Figure 4 shows the PNA parameter. The effect of rose samples on human PNA were also different between the samples (p ≈ 0.001, two-way ANOVA). The PNA value of the control remained constant during the measurement time. Tukey’s HSD test revealed that the blind sample significantly increased PNA compared to the control (p ≈ 0.02) and also showed significant differences between blind and hydrosol (p ≈ 0.001). The mean values of hydrosol were smaller than those of water, but the differences were not significant. There was no significant interaction between the samples either.
Increases in salivary amylase activity (kIU·L−1) conducted just before and after the measurements are presented in Figure 5. There were no significant differences between the rose samples (one-way ANOVA). The Student’s t-test was also applied to evaluate the salivary amylase activity difference between before and after the measurements of each sample. Hydrosol and water samples both showed increased salivary amylase levels, but they were not significant. Only the hydrosol samples increased salivary amylase activity, as shown by the Student’s t-test (p ≈ 0.09).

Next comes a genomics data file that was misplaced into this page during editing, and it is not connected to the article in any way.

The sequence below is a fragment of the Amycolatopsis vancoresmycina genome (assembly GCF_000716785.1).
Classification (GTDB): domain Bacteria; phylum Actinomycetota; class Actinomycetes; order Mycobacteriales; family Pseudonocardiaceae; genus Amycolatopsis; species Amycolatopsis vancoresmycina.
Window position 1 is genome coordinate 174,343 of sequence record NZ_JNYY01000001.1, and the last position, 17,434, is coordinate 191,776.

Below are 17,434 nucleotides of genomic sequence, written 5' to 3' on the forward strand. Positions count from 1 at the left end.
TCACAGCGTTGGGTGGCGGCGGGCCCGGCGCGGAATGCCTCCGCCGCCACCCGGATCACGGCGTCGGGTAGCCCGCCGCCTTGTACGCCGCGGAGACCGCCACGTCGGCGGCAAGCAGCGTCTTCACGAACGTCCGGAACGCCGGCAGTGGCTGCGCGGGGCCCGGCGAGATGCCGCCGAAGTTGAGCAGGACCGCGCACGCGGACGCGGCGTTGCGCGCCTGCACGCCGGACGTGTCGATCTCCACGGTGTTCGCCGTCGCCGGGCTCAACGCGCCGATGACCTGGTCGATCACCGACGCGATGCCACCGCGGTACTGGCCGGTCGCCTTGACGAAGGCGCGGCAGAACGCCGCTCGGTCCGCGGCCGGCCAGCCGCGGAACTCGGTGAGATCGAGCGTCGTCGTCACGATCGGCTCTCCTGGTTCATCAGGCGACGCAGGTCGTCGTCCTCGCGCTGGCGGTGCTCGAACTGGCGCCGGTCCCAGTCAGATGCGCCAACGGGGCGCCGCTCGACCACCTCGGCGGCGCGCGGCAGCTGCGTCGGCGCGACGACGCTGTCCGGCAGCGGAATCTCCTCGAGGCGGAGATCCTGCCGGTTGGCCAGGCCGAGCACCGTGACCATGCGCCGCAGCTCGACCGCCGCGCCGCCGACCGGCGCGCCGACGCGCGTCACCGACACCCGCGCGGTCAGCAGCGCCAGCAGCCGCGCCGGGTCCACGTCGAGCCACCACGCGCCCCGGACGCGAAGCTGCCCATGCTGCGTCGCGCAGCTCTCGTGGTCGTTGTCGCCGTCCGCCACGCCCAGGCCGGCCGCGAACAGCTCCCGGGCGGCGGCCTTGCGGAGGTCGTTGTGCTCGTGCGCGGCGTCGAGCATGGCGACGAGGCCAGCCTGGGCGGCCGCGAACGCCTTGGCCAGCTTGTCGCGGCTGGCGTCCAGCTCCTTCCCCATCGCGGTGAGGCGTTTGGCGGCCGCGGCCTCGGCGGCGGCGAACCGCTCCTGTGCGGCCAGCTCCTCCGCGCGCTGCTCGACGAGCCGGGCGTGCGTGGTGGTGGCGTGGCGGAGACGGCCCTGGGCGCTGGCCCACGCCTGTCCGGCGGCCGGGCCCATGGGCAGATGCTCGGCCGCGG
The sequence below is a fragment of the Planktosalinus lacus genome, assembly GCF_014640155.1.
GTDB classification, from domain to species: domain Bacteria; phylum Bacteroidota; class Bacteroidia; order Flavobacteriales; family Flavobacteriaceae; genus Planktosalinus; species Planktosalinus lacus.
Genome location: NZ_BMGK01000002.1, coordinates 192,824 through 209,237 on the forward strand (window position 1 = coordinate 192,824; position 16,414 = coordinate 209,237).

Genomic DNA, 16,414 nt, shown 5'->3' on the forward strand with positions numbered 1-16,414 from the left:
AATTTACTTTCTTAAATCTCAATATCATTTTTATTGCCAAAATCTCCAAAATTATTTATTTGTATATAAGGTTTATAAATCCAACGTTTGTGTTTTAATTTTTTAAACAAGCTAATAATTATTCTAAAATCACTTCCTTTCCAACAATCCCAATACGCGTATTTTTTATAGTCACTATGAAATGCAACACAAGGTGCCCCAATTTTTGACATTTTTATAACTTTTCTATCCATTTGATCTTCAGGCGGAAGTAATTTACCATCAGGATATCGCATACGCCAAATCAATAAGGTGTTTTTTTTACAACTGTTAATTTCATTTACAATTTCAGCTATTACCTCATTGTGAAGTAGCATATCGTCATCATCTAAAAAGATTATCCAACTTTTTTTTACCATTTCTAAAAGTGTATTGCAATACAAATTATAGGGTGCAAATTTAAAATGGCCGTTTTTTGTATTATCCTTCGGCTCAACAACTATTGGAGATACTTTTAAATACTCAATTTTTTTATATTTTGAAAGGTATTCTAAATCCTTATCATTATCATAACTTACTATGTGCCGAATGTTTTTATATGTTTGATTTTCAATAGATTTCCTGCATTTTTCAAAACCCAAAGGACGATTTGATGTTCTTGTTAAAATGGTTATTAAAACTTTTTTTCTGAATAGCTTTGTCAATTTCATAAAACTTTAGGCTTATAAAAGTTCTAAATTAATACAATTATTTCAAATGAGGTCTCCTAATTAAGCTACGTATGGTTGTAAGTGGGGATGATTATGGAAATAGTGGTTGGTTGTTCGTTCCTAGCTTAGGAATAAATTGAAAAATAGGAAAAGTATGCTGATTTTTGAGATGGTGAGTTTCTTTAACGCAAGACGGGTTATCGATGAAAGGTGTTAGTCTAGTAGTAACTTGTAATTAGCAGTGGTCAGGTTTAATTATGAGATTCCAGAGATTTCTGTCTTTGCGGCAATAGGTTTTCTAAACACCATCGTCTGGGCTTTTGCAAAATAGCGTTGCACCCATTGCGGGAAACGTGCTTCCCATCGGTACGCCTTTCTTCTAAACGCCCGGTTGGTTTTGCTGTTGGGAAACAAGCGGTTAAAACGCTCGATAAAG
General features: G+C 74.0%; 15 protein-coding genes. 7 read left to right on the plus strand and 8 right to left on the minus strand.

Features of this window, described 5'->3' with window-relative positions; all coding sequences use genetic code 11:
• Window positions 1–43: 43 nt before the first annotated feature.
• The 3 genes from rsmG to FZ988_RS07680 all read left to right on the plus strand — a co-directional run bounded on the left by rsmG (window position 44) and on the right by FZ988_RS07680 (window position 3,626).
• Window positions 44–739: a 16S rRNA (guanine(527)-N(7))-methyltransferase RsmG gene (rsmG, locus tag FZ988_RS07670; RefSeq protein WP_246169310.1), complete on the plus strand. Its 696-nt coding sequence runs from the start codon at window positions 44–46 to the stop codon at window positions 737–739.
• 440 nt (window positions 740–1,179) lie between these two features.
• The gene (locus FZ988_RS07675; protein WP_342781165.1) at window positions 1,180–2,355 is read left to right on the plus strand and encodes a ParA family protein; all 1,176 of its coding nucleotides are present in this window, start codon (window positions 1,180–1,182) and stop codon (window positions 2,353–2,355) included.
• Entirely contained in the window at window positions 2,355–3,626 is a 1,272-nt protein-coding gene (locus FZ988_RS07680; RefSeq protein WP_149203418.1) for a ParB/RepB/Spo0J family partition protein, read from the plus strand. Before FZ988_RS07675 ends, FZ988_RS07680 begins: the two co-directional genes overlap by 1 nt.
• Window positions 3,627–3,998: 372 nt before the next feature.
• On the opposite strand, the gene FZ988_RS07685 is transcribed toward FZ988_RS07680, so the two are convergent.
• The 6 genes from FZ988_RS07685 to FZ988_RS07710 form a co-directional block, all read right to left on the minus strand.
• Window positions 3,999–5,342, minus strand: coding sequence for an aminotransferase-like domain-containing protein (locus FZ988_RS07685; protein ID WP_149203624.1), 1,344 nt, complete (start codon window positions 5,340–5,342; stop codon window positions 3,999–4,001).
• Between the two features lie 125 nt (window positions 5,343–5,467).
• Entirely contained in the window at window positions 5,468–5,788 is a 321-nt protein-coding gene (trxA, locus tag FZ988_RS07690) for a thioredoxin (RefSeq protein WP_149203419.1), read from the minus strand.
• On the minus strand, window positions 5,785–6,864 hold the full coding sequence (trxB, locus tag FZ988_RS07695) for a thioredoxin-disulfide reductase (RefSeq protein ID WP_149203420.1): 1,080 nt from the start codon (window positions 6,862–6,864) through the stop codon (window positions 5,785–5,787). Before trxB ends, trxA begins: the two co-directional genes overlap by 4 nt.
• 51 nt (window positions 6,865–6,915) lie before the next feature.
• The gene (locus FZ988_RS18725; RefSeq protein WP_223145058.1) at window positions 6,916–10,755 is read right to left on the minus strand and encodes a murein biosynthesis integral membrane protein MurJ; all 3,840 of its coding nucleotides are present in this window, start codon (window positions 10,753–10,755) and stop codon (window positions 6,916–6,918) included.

Increase in salivary amylase activity in the measurements. Values represented the differences between the post-inhalation activity (kIU·L−1) and pre-inhalation activity. Values were expressed as the mean ± SE. There were no significant differences among the rose samples (one-way ANOVA). Student’s t-test was also applied to evaluate the salivary amylase activity difference between before and after the measurements of each sample. Only the hydrosol samples increased salivary amylase activity, as shown by Student’s t-test (p ≈ 0.09).
Psychological effects of rose samples were examined by POMS test to examine the change in mood state before and after the measurements. Figure 6 shows the difference in POMS score between pre- and post-inhalation, calculated by the equation: (POMS score [post-inhalation]—POMS score [pre-inhalation]). Among the six emotional states, only V scores were significantly different among the samples (p ≈ 0.01, one-way ANOVA). Tukey’s HSD test revealed that the blind sample significantly decreased V compared to the control (p ≈ 0.01). Results of TMD are summarized in Figure 7. Although TMD scores were not significantly different among the samples (p ≈ 0.11, one-way ANOVA), some tendencies were observed such as that the fresh flower, petal, and blind samples decreased TMD and the hydrosol samples increased it.